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Men’s Style Myths & Misconceptions Debunked – Part 1

There’s something thrilling about learning a life-held ‘truth’ is actually, ‘false’.

While most’ve moved on from believing in Santa and betting on making their first mill’ by the age of 30, there remain among us some weird, wonderful and downright stupid myths. Style related, obviously.

Like a friendly slap across the face, it’s time the harsh truth surrounding some of fashion’s biggest myths, came out. But, before you start wearing socks with sandals, some are actually style truths. So, it’s a game, really. Pick, true or false? The only way to find out just how fashionably foolish (or not) you are, is to read on. I double-dare you.

#1 “Death To Double-Denim”

DDenim

False. Despite Justin Timberlake and Britney absolutely crucifying denim-on-denim (on-denim) in 2001, double-denim is today a worthy style opponent, but it can beat you – if you let it. The double up looks best when the hue, wash, and colour is mixed between the two denim pieces.

That means, a light, washed out denim Levi’s jacket should be paired with dark blue raw jeans, or some black denim skinnys under an untucked, Chambray shirt. Keeping the darker shade of denim on the bottom instead of the top, is a more foolproof move and don’t go too crazy on the distressing to keep it looking clean.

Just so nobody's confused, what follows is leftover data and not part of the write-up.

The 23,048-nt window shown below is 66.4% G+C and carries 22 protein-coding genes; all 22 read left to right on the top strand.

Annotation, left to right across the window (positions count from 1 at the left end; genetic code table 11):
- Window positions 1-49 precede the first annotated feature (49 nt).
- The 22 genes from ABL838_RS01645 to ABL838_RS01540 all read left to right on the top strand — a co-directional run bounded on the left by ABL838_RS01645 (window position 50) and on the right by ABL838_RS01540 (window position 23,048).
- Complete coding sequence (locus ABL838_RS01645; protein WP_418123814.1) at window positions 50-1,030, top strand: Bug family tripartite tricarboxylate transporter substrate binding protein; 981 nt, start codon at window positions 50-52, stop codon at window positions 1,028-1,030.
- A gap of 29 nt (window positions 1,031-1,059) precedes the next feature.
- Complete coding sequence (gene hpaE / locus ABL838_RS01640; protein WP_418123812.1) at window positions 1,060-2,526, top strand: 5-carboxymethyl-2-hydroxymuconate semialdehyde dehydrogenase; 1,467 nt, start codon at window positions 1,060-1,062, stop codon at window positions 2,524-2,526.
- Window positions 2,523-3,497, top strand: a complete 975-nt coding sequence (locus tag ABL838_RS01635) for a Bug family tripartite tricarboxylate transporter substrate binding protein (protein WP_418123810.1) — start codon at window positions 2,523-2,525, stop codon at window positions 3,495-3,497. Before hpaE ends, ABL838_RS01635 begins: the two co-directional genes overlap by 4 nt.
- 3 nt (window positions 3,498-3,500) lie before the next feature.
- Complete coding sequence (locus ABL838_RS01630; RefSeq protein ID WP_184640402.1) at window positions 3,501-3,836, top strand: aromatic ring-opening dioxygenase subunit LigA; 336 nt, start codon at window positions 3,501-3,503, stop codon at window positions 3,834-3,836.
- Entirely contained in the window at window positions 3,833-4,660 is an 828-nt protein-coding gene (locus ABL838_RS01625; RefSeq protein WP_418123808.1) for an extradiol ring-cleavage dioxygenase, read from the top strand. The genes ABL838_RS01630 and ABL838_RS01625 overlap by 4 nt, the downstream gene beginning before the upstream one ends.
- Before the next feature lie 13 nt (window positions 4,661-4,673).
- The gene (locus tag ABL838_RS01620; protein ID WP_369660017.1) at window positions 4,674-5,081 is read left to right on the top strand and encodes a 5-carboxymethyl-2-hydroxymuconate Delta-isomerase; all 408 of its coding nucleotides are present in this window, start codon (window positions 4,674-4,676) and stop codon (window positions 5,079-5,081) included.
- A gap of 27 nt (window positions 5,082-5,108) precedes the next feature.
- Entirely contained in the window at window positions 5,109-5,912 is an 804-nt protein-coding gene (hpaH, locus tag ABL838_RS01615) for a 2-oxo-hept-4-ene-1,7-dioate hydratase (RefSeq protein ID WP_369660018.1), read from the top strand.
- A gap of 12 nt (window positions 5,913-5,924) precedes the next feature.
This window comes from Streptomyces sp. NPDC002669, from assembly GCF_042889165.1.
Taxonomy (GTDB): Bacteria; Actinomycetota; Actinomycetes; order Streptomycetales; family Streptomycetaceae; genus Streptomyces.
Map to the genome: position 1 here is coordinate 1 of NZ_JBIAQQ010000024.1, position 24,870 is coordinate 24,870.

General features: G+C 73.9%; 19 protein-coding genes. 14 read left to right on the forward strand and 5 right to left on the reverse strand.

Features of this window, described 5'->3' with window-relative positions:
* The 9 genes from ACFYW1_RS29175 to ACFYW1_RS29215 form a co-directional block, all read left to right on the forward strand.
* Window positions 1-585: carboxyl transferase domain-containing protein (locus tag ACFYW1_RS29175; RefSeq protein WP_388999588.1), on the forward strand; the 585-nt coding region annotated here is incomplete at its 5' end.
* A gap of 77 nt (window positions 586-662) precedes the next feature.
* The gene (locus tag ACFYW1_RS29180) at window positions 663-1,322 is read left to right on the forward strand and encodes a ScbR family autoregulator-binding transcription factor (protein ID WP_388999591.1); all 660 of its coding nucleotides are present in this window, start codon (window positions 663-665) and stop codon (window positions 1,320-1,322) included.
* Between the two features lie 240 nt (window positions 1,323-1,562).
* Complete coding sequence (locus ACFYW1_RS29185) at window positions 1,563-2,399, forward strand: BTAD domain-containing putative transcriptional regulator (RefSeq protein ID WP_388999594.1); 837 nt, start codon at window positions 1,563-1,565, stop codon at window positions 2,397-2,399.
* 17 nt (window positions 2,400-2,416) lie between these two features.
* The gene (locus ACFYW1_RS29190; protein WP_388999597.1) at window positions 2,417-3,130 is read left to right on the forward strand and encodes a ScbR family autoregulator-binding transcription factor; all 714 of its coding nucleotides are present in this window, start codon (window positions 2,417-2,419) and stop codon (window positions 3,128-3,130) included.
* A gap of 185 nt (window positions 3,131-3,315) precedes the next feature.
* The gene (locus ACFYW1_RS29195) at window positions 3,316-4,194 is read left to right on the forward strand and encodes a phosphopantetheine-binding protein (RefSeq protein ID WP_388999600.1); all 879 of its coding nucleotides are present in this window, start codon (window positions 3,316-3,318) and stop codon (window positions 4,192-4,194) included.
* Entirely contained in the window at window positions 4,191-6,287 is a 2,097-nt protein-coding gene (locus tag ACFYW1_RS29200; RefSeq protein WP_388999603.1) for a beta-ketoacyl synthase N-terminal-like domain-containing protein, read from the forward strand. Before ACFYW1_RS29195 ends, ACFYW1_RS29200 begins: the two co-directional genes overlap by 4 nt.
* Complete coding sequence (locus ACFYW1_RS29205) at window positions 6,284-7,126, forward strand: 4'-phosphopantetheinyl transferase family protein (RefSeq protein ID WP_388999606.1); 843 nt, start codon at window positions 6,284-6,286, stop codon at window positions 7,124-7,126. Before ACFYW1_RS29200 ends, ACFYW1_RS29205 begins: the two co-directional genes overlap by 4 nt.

#2 “Shoes And Belt Should Match”

BeltsShoes

True. Matching shoes and belts in the same colour is the best way to dress. It doesn’t need to be exact, however, given you match the same colour groups. A barely noticeable tone difference in say, the tan of your belt and shoe, adds an edgy nonchalance to an outfit. But, too far from the mark with the shade and you look sloppy – think dark, red brown shoes and tan brown belt.

The last trick is to match the formality or informalities of your shoe and belt. A giant jean belt buckle cheapens patent leather brogues, and suede shoes look to fashion-y under a sleek, business belt. While it really is hard to set firm rules with this one, check the mirror before you head out and if it looks strange – change.